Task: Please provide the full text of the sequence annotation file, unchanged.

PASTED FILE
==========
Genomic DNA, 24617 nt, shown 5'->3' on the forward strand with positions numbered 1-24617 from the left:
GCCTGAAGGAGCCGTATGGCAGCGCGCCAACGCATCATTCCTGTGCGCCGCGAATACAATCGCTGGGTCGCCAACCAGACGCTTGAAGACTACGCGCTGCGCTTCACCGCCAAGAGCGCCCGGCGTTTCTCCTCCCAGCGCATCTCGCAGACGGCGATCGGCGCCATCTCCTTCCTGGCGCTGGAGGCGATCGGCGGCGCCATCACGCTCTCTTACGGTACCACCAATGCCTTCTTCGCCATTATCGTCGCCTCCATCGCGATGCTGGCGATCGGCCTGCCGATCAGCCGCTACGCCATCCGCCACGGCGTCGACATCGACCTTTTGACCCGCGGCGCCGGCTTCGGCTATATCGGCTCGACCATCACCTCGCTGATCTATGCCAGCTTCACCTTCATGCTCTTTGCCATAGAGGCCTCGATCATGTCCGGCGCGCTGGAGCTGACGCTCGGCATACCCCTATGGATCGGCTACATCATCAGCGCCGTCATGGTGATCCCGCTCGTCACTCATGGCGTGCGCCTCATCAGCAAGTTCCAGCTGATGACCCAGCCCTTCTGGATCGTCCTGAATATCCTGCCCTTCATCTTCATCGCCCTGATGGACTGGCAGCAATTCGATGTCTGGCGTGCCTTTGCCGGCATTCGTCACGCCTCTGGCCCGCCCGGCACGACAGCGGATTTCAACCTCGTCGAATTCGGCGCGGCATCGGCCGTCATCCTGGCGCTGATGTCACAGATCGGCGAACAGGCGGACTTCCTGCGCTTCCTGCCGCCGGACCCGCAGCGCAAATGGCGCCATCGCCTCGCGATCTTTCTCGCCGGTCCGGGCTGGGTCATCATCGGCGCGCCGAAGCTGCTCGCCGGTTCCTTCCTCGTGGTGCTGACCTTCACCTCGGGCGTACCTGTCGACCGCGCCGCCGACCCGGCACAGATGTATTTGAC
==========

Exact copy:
Genomic DNA, 24617 nt, shown 5'->3' on the forward strand with positions numbered 1-24617 from the left:
GCCTGAAGGAGCCGTATGGCAGCGCGCCAACGCATCATTCCTGTGCGCCGCGAATACAATCGCTGGGTCGCCAACCAGACGCTTGAAGACTACGCGCTGCGCTTCACCGCCAAGAGCGCCCGGCGTTTCTCCTCCCAGCGCATCTCGCAGACGGCGATCGGCGCCATCTCCTTCCTGGCGCTGGAGGCGATCGGCGGCGCCATCACGCTCTCTTACGGTACCACCAATGCCTTCTTCGCCATTATCGTCGCCTCCATCGCGATGCTGGCGATCGGCCTGCCGATCAGCCGCTACGCCATCCGCCACGGCGTCGACATCGACCTTTTGACCCGCGGCGCCGGCTTCGGCTATATCGGCTCGACCATCACCTCGCTGATCTATGCCAGCTTCACCTTCATGCTCTTTGCCATAGAGGCCTCGATCATGTCCGGCGCGCTGGAGCTGACGCTCGGCATACCCCTATGGATCGGCTACATCATCAGCGCCGTCATGGTGATCCCGCTCGTCACTCATGGCGTGCGCCTCATCAGCAAGTTCCAGCTGATGACCCAGCCCTTCTGGATCGTCCTGAATATCCTGCCCTTCATCTTCATCGCCCTGATGGACTGGCAGCAATTCGATGTCTGGCGTGCCTTTGCCGGCATTCGTCACGCCTCTGGCCCGCCCGGCACGACAGCGGATTTCAACCTCGTCGAATTCGGCGCGGCATCGGCCGTCATCCTGGCGCTGATGTCACAGATCGGCGAACAGGCGGACTTCCTGCGCTTCCTGCCGCCGGACCCGCAGCGCAAATGGCGCCATCGCCTCGCGATCTTTCTCGCCGGTCCGGGCTGGGTCATCATCGGCGCGCCGAAGCTGCTCGCCGGTTCCTTCCTCGTGGTGCTGACCTTCACCTCGGGCGTACCTGTCGACCGCGCCGCCGACCCGGCACAGATGTATTTGAC